Lately I’ve noticed that when I tell someone I’m an author, but that no, my books don’t make enough to support me financially, I’m met with silence. I suppose their looks are pitying too. To them, if I’m an author and I’m not making a lot of money, then I must be a failure. On top of that, my books aren’t worldwide best sellers, so I must be just an eccentric with a delusional affliction.
To some, I explain that to be a best seller, one need to have the right marketing tools, a lot of money, or, if the author is lucky, get a movie adaptation. In fact, I can testify to a lot of books I read who could easily turn into best sellers if they were only marketed right. The same, sadly, is also true – meaning I’ve read best sellers that are hardly worthy of the title.
For one, a few years ago, there was this bestselling trilogy by Amanda Hocking called The Trylle trilogy. There was so much talk around it, naturally, I couldn’t help but pick up the first book.
My first impression was that my draft – before the editing – sounded much better. Biased that I am, I put my thoughts aside, aware that a lot of books I read had unappealing beginnings. But it wasn’t just that the beginning was dull, but the characters were 2D, the language boring, the dialogue flat, not counting all the blatant typos. I can’t, in good conscience, mention the plot because I never got around to deciphering it, or even if there was one. Her books sold so many copies, She eventually signed a multi-million dollar deal with St. Martin’s Press.
But before I knew that last tidbit, and after I realized my draft was much better than this already published, bestselling book, I did what any other person in my situation would do: I googled the author’s name with the question why was she a best seller. And surprise, surprise, google provided me with so many links that I realized just by scanning the headlines that I wasn’t the only one confused with the success.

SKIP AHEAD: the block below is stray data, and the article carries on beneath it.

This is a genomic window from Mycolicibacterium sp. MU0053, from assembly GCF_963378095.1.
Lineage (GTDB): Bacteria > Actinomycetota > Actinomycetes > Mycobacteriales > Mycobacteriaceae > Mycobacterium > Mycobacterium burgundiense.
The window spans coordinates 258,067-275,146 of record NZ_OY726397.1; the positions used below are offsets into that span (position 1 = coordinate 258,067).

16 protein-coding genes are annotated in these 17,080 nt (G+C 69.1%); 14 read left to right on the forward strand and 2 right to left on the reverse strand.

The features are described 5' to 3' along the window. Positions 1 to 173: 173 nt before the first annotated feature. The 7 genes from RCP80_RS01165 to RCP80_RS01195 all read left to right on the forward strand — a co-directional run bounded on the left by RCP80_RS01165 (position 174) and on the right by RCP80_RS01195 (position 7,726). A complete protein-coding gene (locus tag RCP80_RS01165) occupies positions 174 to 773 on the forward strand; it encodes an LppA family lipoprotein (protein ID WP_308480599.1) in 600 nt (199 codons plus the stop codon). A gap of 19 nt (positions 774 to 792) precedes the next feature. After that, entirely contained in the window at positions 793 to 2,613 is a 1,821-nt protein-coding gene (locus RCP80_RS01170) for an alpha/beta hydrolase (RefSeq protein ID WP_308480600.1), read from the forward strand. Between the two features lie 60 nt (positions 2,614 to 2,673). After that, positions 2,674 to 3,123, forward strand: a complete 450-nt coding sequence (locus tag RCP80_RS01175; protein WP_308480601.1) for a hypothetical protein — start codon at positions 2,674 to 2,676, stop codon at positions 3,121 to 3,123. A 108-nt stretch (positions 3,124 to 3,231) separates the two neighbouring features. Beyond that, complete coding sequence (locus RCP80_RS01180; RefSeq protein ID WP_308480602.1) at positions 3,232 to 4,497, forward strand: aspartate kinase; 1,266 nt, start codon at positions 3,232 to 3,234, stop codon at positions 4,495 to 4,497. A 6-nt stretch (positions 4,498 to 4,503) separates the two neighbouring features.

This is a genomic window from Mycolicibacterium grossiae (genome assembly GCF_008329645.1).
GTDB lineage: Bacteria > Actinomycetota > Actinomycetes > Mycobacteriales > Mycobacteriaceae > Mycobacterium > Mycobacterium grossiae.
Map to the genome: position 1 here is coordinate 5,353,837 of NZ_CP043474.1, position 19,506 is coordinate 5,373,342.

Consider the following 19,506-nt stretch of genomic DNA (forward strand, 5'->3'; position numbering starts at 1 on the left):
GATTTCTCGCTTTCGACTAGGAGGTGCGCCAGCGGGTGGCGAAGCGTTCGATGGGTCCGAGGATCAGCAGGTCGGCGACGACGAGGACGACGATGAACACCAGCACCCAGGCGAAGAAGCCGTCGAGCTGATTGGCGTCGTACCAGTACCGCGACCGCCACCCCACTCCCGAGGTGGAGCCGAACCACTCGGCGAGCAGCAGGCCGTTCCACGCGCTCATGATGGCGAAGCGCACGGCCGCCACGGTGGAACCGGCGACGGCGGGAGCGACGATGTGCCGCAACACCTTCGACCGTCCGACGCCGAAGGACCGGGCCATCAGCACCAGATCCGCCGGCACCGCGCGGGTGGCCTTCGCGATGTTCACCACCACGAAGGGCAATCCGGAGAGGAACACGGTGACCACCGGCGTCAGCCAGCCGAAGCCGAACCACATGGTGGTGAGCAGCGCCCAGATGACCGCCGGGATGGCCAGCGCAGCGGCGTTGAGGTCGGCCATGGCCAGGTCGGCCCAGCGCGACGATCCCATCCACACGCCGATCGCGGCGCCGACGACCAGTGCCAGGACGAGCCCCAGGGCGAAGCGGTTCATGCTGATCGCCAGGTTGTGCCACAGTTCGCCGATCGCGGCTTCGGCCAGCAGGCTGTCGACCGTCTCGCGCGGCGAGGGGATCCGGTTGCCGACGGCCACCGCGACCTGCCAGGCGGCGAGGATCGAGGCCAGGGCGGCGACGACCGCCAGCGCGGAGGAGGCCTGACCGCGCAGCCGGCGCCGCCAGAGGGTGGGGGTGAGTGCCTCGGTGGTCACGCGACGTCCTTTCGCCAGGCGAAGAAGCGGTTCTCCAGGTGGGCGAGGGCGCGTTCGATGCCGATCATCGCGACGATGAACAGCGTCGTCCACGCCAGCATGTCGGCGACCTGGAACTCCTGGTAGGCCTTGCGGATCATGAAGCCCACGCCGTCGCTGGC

One of the many articles google provided me said “She’s a case of good luck and the right place at the right time” – https://jessicameigs.com/2011/06/07/on-amanda-hocking-and-self-publishing/
The opposite of Amanda Hocking, I dare say, is Deborah Harkness. The first book, a discovery of Witches, was a best seller when it was released in 2011, but when I read it in 2014 after the final book in the trilogy was released, the books had only a few thousand reviews. The rave reviews came around a few years later when the books were turned into a TV series. Now, around nine years after its release, the book has more than 300K reviews
So then I’m asked, why not send your books to Hollywood?
Hmmm. I’d like to point out the ignorance in that question, but then I remember the days when I too, believed all I needed was to type my thoughts on a page and send a copy off directly to the publisher, and another to Hollywood. Of course, I knew not every book was picked up by a publisher, I was aware there were rejections, but then again, I was also of the mind that I had created a masterpiece and no one would turn it down.
Again, to some, I explain it isn’t as simple as it sounds, and again, I’m met with pity, because, if I’m not making a lot of money, I’m just deluding myself. That could be true to a degree, but the simple task of creating characters and building a world around them makes me happy, not to count the huge sense of accomplishment that follows when the book is released. Maybe it’s a feeling only other authors and artists can relate to, and maybe only a few outside my virtual life will ever understand the feeling, but I don’t plan to give up my writing, even if I never become a bestselling author.